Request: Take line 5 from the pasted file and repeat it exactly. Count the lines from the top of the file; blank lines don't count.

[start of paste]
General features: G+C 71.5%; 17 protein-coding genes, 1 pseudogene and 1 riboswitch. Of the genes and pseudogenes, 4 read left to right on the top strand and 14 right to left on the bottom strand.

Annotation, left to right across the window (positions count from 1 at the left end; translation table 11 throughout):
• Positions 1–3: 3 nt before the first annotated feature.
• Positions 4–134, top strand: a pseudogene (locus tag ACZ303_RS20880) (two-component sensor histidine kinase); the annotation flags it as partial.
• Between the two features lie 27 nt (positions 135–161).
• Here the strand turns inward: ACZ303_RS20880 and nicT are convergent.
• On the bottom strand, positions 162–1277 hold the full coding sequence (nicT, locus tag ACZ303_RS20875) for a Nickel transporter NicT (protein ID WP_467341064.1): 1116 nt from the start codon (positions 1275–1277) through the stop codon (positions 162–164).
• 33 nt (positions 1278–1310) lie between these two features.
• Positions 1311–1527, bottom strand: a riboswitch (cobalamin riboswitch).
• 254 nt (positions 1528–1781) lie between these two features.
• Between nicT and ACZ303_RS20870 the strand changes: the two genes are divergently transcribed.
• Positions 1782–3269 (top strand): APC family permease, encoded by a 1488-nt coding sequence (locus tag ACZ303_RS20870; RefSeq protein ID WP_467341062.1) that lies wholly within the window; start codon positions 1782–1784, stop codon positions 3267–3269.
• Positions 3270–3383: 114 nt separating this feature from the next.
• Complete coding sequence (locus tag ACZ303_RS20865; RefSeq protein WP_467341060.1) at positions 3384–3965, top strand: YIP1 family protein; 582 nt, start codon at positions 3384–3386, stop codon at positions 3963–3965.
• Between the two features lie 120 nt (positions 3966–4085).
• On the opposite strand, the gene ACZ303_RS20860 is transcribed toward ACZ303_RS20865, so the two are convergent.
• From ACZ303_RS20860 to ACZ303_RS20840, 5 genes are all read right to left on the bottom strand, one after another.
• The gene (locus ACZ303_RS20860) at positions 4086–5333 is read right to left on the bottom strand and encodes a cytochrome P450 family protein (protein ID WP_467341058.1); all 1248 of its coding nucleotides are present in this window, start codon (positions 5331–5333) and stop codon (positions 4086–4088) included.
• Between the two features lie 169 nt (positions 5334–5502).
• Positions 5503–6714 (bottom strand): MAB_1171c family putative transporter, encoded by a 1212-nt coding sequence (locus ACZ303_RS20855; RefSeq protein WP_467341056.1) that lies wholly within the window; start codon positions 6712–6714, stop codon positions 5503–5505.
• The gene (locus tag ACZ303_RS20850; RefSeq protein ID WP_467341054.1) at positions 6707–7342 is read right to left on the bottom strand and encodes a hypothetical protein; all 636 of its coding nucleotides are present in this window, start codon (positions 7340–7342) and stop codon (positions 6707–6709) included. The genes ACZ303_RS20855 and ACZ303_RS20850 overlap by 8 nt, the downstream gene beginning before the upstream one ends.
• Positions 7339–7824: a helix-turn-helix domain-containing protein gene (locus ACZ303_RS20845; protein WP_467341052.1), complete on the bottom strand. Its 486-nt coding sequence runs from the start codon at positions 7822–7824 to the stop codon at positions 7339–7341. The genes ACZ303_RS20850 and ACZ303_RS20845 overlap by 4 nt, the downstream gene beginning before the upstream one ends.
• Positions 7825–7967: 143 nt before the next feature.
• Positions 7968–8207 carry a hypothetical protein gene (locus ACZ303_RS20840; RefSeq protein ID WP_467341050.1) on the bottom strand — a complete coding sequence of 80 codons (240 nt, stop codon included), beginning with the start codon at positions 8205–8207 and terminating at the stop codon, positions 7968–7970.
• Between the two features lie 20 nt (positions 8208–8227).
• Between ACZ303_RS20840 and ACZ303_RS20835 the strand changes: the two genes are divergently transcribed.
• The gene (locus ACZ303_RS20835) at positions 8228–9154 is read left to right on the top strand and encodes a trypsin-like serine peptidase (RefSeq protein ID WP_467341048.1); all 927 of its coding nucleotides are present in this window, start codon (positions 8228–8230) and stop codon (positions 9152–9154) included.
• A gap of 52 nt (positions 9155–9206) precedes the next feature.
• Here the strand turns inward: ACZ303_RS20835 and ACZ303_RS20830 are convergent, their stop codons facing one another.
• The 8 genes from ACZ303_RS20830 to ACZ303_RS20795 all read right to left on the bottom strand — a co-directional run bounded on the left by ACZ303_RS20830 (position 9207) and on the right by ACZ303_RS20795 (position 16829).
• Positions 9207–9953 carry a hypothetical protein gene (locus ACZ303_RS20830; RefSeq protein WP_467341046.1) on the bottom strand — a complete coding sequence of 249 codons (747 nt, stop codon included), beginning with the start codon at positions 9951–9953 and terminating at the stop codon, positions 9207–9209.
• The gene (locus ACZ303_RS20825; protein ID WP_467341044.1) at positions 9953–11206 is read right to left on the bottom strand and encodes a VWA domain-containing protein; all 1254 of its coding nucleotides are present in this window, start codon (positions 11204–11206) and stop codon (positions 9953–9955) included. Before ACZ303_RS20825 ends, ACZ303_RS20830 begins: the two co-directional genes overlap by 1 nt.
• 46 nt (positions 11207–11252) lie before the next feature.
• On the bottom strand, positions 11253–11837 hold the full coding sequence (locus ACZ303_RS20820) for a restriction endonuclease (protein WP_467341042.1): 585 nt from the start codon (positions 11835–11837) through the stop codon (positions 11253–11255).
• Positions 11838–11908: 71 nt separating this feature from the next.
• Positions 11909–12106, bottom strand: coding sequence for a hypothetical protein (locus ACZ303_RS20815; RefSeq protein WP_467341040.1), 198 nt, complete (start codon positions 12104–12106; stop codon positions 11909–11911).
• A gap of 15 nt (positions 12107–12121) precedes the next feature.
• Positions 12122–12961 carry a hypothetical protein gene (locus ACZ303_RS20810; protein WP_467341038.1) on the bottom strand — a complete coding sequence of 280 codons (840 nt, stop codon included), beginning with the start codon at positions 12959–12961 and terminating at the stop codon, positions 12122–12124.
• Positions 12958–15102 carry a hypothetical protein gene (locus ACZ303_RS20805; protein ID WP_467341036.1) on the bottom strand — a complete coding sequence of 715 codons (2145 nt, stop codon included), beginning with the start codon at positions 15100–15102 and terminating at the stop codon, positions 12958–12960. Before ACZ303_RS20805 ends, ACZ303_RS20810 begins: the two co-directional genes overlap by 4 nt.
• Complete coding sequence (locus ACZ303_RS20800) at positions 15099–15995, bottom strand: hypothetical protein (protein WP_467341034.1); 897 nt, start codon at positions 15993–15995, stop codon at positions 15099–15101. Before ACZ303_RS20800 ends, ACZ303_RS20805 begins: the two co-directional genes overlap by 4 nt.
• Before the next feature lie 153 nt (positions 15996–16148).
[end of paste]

• Between the two features lie 27 nt (positions 135–161).